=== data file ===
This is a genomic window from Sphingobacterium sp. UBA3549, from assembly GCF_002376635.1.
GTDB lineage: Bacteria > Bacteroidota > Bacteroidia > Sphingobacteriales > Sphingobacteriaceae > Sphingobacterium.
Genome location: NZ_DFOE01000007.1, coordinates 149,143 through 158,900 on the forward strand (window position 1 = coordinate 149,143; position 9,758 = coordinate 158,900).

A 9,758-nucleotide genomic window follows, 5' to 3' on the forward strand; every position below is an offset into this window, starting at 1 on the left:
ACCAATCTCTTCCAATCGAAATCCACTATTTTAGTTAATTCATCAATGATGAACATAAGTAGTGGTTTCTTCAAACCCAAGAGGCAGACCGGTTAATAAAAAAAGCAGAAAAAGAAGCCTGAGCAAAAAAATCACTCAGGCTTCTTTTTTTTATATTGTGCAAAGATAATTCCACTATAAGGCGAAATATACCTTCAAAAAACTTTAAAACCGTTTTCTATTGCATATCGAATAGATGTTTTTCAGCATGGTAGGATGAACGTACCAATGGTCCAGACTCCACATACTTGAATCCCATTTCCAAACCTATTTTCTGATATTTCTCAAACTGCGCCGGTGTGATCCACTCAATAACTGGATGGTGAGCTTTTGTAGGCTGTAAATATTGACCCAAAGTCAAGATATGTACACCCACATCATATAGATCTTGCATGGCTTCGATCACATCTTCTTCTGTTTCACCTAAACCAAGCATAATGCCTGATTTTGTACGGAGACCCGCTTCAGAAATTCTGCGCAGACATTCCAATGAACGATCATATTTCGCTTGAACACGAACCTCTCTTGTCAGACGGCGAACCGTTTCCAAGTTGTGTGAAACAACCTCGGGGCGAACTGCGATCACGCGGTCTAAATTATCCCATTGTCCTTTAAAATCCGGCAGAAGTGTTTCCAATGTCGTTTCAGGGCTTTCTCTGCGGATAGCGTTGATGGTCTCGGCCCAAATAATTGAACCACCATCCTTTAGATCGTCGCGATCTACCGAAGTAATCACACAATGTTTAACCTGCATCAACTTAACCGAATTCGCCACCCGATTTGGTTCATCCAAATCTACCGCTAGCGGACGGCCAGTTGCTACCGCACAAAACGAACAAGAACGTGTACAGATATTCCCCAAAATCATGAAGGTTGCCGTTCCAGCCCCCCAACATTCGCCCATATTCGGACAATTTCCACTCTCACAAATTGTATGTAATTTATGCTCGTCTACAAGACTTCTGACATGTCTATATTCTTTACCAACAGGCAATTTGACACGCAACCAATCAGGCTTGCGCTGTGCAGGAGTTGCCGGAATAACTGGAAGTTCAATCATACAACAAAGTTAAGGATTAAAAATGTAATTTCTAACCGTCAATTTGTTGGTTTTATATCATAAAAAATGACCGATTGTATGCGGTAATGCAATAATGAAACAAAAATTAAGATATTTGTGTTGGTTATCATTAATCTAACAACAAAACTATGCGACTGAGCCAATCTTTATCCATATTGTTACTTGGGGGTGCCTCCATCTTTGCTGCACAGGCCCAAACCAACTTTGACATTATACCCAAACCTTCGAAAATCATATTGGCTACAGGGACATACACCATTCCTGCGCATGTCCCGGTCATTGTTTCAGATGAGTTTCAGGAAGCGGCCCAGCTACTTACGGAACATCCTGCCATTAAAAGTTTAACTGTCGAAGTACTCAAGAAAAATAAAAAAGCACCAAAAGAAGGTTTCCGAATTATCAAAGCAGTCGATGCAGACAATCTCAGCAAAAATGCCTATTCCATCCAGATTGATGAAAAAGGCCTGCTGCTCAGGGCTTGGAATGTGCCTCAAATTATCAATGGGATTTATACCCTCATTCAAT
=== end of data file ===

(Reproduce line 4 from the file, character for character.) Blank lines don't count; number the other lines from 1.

A 9,758-nucleotide genomic window follows, 5' to 3' on the forward strand; every position below is an offset into this window, starting at 1 on the left: